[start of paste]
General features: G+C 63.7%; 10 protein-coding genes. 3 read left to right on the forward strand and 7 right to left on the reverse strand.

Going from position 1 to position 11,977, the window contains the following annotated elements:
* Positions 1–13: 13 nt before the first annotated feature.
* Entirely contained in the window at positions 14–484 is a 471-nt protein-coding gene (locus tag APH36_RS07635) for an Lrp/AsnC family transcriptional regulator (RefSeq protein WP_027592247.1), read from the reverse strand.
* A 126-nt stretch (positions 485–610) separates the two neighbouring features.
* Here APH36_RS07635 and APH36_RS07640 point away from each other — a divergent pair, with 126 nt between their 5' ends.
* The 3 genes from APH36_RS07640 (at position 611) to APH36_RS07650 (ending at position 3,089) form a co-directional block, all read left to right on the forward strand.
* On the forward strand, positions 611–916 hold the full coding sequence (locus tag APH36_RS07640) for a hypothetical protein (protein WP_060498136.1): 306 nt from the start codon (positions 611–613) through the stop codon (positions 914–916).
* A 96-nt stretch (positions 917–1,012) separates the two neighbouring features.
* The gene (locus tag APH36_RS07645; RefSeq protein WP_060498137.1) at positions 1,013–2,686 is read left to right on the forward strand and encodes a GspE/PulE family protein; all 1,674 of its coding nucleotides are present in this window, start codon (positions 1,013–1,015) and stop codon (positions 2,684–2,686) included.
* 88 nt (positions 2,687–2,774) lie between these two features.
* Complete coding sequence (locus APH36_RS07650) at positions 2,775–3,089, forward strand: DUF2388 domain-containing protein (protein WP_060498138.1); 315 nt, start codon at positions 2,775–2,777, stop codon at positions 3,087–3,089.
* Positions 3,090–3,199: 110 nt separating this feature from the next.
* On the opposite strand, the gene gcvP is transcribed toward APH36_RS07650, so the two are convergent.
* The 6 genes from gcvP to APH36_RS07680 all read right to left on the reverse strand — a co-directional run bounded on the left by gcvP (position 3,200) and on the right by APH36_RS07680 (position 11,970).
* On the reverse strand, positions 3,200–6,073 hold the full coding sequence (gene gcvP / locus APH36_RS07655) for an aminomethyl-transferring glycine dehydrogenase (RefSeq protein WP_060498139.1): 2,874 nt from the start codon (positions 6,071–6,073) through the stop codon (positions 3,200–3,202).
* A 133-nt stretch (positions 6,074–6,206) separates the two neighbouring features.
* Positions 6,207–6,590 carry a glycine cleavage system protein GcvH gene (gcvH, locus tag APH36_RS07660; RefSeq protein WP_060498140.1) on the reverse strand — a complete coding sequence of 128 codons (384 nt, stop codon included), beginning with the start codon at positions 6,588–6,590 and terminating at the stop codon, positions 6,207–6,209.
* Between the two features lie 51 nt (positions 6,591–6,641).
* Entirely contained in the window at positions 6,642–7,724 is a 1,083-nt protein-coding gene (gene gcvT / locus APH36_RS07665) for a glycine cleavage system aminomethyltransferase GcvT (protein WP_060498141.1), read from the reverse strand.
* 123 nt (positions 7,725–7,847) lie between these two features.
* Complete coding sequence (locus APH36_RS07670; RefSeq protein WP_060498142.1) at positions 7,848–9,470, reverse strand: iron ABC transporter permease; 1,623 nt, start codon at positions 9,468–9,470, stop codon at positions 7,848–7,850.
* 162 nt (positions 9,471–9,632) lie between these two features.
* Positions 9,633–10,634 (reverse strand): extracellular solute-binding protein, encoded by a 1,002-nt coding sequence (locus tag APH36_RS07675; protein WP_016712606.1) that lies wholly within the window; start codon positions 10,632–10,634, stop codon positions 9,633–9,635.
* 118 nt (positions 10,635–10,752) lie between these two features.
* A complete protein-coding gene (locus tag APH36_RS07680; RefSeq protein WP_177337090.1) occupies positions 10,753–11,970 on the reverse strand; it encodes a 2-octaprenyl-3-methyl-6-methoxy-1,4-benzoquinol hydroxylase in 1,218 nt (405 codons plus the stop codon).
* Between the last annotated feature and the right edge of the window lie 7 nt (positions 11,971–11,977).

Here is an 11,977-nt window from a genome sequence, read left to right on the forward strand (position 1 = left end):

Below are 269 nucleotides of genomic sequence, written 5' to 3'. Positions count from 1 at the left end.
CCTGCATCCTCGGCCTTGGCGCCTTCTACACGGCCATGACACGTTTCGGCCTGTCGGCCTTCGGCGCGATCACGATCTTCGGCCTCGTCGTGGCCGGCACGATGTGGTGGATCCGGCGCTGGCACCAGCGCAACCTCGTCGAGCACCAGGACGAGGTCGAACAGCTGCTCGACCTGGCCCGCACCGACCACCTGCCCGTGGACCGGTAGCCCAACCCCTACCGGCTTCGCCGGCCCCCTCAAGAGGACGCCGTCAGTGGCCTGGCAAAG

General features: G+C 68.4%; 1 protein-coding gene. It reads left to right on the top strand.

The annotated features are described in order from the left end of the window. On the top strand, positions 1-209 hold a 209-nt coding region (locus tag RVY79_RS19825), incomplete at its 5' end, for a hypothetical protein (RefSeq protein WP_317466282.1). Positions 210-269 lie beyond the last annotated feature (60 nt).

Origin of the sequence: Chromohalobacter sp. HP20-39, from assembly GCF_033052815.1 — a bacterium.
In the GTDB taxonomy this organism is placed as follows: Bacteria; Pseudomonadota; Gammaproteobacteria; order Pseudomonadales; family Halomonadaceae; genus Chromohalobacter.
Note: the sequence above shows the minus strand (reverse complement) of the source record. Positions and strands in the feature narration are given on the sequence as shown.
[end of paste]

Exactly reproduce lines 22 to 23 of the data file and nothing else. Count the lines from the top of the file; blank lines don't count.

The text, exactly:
* Complete coding sequence (locus APH36_RS07670; RefSeq protein WP_060498142.1) at positions 7,848–9,470, reverse strand: iron ABC transporter permease; 1,623 nt, start codon at positions 9,468–9,470, stop codon at positions 7,848–7,850.
* 162 nt (positions 9,471–9,632) lie between these two features.